A couple years ago at the Seattle International Film Festival, I attended a screening of a set of short films. I don't recall now what the topic of the set was, but the funniest of them was a cute little short called Cashback, about a group of hapless night employees at a grocery store and the various ways in which they fight off the relentless boredom of their jobs.

One of the guys -- an aspiring artist -- could stop time. And he used his boring night job to freeze time, turning the customers in the store into models so he could strip them and practice drawing nudes. It was a well-done little short altogether (even nominated for an Oscar), and when the screening was over, they mentioned that it was being made into a feature. Now here we are, two years later, and one of the funniest films I've seen at SIFF this year is Cashback -- the feature-length version ( which had its debut last year at Cannes).

In order to flesh out a short into a feature, you have to add in some details like more plot and characters. The challenge is in taking a well-made short like Cashback (which really stood alone just as it was) and trying to turn it into a bigger story, without losing any of the charm that made the short successful. Writer-director Sean Ellis (who, according to the "trivia" section on the film's IMDb site, wrote the feature-length script in just seven days, including the entire short within the feature ) backs up a little from where he started with his short, fleshing out the back story of the main character, Ben (Sean Biggerstaff, who has kind of a Brit Zach Braff vibe going here), who develops a terrible case of insomnia after a painful breakup with his girlfriend.

Finding himself with eight extra hours a day to fill, Ben decides to take a night job at the local grocery to take up the time. Ben discovers he has the extraordinary ability to stop time, and, as in the short, he uses that talent to freeze customers in place, strip them, and draw them. Ben apparently doesn't care to draw male nudes or women with less-than-perfect bodies; he only strips and draws the sexy female customers. Oddly enough, unlike my local grocery ( which tends to be populated late at night mostly by folks with the munchies stopping at the store for snacks after hitting the bars all night, or sick folks in desperate need of a shot of Nyquil), this particular store has an abundance of attractive, scantily-clad female customers who do their shopping in the middle of the night).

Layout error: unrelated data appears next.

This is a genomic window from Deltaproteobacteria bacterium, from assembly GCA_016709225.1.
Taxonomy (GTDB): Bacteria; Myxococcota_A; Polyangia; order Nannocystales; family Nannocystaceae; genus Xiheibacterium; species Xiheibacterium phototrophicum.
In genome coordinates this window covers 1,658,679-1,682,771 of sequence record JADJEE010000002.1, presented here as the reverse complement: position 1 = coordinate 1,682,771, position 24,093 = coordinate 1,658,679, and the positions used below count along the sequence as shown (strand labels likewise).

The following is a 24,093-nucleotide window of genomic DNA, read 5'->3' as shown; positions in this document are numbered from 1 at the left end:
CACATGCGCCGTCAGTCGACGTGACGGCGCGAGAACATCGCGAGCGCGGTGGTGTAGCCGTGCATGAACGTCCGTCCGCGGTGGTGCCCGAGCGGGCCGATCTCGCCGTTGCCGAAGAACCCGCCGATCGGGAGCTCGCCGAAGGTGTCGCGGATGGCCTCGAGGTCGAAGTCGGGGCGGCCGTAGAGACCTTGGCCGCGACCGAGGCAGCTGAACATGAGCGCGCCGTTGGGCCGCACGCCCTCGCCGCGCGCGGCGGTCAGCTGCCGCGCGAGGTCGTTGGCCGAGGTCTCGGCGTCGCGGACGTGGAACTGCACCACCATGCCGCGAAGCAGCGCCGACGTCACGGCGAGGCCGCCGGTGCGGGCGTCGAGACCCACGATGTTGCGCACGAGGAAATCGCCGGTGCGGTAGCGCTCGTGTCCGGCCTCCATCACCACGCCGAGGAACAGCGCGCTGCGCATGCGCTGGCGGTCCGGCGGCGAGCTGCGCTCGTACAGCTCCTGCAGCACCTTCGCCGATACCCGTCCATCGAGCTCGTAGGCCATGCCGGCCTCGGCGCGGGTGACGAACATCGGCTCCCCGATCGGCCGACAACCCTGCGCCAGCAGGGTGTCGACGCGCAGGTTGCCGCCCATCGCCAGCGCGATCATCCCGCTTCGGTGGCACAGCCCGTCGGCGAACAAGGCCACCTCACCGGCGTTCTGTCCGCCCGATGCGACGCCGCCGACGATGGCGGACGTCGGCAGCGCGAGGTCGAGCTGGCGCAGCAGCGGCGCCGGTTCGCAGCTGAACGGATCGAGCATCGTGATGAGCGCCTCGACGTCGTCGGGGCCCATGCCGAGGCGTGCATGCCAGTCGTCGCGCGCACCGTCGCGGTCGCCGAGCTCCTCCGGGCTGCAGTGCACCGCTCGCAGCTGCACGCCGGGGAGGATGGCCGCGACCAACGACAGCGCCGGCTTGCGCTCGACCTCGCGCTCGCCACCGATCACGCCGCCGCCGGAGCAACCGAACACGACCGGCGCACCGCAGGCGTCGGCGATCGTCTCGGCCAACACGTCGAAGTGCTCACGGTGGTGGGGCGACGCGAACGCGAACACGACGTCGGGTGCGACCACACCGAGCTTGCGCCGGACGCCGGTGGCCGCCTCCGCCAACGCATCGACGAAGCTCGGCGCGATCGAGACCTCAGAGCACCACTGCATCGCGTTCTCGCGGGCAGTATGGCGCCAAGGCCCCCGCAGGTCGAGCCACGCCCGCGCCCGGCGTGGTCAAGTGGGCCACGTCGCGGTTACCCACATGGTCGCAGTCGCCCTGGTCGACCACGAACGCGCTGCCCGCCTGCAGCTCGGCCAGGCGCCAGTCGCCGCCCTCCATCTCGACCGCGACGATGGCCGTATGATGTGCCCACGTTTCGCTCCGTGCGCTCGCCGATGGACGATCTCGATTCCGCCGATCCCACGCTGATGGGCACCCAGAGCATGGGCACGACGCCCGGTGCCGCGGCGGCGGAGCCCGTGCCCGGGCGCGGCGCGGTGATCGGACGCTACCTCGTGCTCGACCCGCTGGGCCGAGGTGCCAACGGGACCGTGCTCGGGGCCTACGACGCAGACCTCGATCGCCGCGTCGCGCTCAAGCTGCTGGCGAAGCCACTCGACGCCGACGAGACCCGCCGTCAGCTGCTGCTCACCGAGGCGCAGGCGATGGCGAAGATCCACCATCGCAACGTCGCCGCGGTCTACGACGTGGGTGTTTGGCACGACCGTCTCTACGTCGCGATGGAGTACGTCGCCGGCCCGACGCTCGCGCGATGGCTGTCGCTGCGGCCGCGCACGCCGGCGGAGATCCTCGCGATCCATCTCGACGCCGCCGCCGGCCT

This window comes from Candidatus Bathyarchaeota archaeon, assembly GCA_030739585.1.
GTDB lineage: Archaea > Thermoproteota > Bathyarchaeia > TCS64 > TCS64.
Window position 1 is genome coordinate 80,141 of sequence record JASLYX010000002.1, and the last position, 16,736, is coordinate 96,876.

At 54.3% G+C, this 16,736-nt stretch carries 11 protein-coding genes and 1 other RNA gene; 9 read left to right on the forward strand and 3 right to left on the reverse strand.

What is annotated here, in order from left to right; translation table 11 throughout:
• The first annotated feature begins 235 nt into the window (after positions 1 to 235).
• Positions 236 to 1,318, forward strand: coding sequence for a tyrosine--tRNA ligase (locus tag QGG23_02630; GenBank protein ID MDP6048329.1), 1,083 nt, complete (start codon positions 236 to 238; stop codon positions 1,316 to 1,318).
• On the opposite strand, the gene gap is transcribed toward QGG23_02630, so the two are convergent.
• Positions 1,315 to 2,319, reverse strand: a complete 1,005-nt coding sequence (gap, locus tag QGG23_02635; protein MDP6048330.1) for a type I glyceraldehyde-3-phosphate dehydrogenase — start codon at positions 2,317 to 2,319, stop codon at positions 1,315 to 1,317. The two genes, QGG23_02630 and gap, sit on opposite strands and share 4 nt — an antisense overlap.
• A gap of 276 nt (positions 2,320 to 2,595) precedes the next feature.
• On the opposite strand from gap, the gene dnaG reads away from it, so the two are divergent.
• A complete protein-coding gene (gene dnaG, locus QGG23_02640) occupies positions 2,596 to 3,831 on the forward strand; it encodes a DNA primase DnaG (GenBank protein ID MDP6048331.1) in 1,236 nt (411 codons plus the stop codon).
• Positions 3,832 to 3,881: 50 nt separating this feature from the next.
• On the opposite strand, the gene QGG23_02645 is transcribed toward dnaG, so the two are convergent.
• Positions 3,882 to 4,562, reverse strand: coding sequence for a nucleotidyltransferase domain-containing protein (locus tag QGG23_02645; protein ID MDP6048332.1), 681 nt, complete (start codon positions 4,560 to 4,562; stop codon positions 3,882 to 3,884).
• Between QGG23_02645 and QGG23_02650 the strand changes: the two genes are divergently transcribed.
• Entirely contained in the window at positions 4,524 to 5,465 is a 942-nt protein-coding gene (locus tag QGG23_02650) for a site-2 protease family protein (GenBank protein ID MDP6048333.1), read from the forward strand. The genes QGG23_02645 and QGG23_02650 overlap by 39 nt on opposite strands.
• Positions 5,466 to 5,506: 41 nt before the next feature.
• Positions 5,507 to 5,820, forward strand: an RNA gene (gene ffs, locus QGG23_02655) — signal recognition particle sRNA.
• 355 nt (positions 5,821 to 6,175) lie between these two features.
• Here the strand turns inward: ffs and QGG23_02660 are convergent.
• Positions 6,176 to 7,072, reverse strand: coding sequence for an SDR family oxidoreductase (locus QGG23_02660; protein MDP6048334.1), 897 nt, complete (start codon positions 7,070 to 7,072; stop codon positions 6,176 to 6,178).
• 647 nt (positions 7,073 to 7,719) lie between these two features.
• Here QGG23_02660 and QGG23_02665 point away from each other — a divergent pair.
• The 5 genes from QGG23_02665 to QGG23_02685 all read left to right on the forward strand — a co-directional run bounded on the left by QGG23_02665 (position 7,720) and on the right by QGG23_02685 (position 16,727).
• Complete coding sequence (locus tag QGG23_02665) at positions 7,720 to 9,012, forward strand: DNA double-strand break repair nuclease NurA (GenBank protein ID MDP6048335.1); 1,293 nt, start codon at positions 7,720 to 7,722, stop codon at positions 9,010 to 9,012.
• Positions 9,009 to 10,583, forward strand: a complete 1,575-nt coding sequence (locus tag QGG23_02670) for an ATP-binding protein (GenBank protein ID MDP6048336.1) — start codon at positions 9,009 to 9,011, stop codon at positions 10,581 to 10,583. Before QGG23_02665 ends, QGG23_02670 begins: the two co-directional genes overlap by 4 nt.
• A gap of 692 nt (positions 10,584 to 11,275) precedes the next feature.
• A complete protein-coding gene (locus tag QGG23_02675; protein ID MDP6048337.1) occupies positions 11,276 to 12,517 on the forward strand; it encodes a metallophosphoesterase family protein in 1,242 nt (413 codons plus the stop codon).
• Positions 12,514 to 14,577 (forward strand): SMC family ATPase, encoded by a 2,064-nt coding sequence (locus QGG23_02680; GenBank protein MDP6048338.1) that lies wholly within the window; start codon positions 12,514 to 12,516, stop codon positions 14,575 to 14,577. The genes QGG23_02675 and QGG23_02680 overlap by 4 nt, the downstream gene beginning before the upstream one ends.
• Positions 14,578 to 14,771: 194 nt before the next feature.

Ben taking advantage of helplessly frozen females to draw them nude without their consent may have some folks cringing; it does feel a bit like a weird sort of date rape -- tempered, of course, by our not knowing if we're seeing something intended to be weird but real, or an element of Ben's rich fantasy life. The ambiguity of the fantastical, stopping-time element is supposed to make us feel better about all this, I suppose, but if Ben was drugging women in bars and taking them home to draw them nude, would it be any different?

The rest of the crew that populates the night shift consists of Sharon (Emilia Fox), who works the register and loathes every minute of it, a couple of guys who while away the hours playing pranks, another guy who fancies himself some sort of martial arts expert, and their dorky, annoying boss, a former football (soccer for those of us in the US) player who forces his employees to play the sport against a rival team, in spite of their glaring ineptitude at all things athletic. I'd love to tell you who was who, but I wasn't able to get a press kit of any sort for the fim, and none of the actors have their pictures up with their IMDb profiles, so it's a bit hard to keep track of them all (there's a lesson for indie filmmakers and actors: a cleverly designed website with lots of bells and whistles is groovy, but give us a break and put some useful info there for those of us who need it, and make it easy to find).

Eventually, of course, Ben develops a crush on the lovely Sharon -- but so does his boss -- misunderstandings of the sort one usually finds in rom-coms occur, and so it goes for 90 minutes or so of amusing distraction, frequented by some funny moments. Is Ben really able to stop time and strip frozen women, or is that just a fantasy of his artistic imagination? Will he ever find a cure for his insomnia and quit the grocery? Will he get the girl? At times Cashback feels a bit like a Brit relative of one of my favorite films, Office Space, only set in a grocery store -- although I suppose you could take any mind-numbingly dull job setting and find a way to make a comedy out of the mundane. At any rate, Cashback is a funny film and worth catching with a date, or a group of friends holding down those "jobs that pay the rent." The film has a limited release coming July 20, so keep an eye out for it at your local arthouse cinema.